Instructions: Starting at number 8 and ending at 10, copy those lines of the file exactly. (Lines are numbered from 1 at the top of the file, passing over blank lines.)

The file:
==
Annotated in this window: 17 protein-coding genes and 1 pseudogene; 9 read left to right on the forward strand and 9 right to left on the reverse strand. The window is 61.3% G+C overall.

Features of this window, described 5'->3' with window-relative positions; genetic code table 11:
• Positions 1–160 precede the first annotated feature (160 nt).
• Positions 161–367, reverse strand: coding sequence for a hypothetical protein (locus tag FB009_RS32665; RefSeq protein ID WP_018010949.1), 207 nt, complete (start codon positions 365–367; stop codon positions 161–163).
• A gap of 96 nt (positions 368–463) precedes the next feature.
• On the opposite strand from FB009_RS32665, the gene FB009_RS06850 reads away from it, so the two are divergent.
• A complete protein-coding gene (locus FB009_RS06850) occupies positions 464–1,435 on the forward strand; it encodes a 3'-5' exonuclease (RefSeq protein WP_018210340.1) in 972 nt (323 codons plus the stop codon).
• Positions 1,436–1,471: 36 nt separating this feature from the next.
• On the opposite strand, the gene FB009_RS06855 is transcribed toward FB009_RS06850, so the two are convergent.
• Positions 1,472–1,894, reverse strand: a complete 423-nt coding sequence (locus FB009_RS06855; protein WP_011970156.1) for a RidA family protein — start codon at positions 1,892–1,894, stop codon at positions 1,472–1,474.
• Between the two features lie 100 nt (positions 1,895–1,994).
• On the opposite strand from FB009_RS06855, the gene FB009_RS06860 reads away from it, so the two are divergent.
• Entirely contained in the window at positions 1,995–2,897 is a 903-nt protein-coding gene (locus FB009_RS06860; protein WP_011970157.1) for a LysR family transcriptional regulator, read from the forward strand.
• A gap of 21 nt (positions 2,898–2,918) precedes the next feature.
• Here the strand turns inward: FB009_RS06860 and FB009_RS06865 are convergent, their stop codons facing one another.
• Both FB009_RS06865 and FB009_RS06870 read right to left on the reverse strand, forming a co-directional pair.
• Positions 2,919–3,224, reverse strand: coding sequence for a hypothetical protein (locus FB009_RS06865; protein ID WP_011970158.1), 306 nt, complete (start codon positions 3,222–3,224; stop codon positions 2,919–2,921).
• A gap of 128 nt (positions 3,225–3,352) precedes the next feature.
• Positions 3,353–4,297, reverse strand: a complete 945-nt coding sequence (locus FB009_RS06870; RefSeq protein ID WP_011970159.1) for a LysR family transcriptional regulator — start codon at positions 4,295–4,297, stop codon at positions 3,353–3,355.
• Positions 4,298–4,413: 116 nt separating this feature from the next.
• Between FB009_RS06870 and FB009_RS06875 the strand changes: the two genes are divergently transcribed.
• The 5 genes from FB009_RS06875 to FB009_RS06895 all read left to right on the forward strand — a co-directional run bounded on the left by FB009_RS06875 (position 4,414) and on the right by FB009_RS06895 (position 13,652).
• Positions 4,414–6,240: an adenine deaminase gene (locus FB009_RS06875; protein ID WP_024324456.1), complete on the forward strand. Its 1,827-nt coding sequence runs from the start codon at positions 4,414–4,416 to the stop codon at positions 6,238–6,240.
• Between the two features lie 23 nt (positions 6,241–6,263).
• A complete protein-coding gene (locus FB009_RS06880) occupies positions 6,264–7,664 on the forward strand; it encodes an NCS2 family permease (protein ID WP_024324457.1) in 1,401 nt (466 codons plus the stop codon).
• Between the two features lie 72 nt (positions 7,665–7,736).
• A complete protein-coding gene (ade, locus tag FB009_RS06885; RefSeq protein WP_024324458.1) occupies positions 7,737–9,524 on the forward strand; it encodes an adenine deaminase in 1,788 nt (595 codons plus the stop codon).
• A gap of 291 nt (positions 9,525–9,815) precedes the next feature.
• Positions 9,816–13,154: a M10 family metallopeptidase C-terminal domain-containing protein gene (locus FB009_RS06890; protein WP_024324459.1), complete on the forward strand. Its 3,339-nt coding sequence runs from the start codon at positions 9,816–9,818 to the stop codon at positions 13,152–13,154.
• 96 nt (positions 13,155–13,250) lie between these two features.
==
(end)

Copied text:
• Positions 1,436–1,471: 36 nt separating this feature from the next.
• On the opposite strand, the gene FB009_RS06855 is transcribed toward FB009_RS06850, so the two are convergent.
• Positions 1,472–1,894, reverse strand: a complete 423-nt coding sequence (locus FB009_RS06855; protein WP_011970156.1) for a RidA family protein — start codon at positions 1,892–1,894, stop codon at positions 1,472–1,474.